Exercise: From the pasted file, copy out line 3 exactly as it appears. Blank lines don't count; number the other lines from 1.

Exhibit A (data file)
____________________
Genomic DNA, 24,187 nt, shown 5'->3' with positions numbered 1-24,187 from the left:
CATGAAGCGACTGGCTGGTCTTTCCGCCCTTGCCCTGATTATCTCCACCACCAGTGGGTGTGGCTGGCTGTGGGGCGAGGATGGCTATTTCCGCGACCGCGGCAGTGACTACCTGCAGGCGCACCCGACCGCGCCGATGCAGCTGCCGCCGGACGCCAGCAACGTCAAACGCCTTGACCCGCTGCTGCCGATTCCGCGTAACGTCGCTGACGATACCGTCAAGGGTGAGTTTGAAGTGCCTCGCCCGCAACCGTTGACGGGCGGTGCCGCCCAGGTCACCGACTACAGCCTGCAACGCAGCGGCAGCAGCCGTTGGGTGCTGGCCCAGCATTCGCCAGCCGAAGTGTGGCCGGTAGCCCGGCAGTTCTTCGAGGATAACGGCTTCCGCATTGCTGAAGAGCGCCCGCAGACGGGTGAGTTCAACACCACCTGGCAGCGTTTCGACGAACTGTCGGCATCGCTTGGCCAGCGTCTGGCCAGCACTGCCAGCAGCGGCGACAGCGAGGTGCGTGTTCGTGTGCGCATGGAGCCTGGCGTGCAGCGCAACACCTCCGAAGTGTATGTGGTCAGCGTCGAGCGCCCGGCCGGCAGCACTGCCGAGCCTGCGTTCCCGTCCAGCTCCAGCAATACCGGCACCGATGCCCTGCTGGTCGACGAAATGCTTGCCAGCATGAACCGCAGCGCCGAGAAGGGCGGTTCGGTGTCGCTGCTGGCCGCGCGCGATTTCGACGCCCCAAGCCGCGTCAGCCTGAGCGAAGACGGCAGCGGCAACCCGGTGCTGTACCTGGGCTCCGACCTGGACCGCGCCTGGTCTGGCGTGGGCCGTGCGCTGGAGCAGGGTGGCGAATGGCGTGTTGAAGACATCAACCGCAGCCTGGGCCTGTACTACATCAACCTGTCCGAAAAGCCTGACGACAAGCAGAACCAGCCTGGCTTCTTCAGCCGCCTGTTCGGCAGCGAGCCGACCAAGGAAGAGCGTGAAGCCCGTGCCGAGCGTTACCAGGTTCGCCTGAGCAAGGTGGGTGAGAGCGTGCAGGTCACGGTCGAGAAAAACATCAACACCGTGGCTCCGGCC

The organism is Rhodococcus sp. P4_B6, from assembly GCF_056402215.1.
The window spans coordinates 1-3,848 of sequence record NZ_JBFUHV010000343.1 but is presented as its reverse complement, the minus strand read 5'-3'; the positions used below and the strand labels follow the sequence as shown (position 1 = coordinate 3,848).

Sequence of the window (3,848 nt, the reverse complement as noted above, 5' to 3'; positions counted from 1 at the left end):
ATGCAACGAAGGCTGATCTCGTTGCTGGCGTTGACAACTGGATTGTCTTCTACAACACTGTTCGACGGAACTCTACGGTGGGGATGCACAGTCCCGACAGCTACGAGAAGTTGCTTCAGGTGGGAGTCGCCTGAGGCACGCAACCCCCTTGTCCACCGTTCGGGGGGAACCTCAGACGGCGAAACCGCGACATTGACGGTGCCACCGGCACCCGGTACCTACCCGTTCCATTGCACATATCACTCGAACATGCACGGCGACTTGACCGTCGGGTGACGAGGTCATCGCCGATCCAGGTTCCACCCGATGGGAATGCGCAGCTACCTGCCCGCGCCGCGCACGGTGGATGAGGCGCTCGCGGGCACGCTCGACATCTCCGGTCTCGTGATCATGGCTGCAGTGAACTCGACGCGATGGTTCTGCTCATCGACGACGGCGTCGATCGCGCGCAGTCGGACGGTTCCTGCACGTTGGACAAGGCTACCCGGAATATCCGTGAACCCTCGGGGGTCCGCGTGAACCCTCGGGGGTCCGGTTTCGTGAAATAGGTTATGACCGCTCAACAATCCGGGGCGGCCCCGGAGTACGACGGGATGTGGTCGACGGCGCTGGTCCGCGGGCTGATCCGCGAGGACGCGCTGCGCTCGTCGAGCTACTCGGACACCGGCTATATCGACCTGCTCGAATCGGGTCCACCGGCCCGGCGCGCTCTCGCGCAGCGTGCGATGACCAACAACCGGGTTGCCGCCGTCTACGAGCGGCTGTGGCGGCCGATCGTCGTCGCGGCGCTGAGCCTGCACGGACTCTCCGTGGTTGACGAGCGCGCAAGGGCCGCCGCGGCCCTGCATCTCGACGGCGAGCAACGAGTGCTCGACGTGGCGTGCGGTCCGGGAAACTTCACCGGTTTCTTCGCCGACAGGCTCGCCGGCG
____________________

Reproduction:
The organism is Rhodococcus sp. P4_B6, from assembly GCF_056402215.1.